There were plush “baskets” shaped like Hello Kitty heads, My Little Pony, Shrek’s head, Elmo with bunny ears, and even a Spiderman head.  (Imagine the Easter Bunny hoppin’ down the bunny trail with a Spiderman head full of candy!)

There were plush triceratops, plush Tonka trucks, footballs, soccer balls, monkeys, dogs, and ducks-all with a handle and a hollow space for candy.  There were even metal containers that looked like recycled wastebaskets with fuzzy bunny stickers and a handle stuck on.

“Halloween for Spring,” said my husband—and you know, I believe I did see some of these items sold as trick-or-treat bags a couple of months ago.  And while it may make a certain theological sense to link Easter and All Hallows’ Eve/All Saints Day, I don’t think that’s what the Merchandisers of the World had in mind.  They’re just re-tooling and re-packaging what worked in the fall.

Now I am generally tolerant of the, uhhh, creative impulses that accompany American Capitalism.  But dude, don’t mess with the Rabbit.

Here’s an example of Messing with the Myth:  Dove is selling a Fairy Bunny this year—a hollow chocolate rabbit that has butterfly wings and a little rhyme on the box, “Not far from Whispering Willows, just north of Rainbow Bay, is a valley few grown-ups know of where the magical Fairy Bunnies play….”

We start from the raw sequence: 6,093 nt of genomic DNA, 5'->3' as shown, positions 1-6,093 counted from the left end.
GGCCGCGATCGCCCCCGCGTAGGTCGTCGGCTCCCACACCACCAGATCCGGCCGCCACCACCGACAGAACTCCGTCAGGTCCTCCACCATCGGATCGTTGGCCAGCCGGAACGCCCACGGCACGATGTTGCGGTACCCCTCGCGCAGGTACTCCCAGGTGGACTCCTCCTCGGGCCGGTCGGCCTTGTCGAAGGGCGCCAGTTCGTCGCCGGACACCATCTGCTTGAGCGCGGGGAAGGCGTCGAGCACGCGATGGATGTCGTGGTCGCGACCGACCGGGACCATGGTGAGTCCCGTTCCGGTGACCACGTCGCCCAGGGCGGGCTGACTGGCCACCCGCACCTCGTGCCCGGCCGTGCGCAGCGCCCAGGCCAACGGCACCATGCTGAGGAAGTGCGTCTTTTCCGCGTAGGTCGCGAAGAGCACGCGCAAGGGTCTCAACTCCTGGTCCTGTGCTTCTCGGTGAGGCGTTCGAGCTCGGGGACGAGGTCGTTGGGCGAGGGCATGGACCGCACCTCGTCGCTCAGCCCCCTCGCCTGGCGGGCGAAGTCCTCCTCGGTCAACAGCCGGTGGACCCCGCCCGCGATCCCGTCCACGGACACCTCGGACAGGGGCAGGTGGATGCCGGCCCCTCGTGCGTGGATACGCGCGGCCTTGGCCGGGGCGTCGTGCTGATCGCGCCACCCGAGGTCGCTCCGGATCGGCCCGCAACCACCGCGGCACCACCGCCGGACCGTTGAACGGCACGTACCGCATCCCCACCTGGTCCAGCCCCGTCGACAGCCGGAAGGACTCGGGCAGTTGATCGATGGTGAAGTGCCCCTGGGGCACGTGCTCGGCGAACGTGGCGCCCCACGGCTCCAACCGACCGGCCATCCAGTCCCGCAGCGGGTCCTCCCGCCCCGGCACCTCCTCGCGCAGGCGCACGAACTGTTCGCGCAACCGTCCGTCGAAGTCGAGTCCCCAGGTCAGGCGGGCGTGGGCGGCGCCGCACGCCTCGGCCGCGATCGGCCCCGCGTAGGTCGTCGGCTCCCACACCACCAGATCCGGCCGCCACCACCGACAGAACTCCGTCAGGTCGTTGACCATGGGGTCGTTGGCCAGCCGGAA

People, the Easter Bunny is already magical and he don’t need no stinkin’ butterfly wings.  The texts clearly refer to his “hippity-hopping.”  Even the Mr. Potato Head Spud Bunny hops.  A more authentic Easter product, in my opinion.

And what is Easter without eggs?  Once upon a time you dyed your own with food coloring and vinegar (I will never forget the smell of egg shells in hot vinegar water.)  Then there were Paas.  Then plastic eggs in bright colors.  This season there are metallic sparkle eggs and camo eggs (in green or pink camo), and chick, bunny and frog “eggs” (why do they call them “frog eggs?”  These are plastic frogs not frog eggs.)  You can fill your basket with bug eggs and velvet eggs, with Hello Kitty, Elmo, and Spiderman head eggs.  I hate to be a grump, but these are not eggs.  At least Elmo and the Superman shields are appropriately labeled as “Treat Containers.”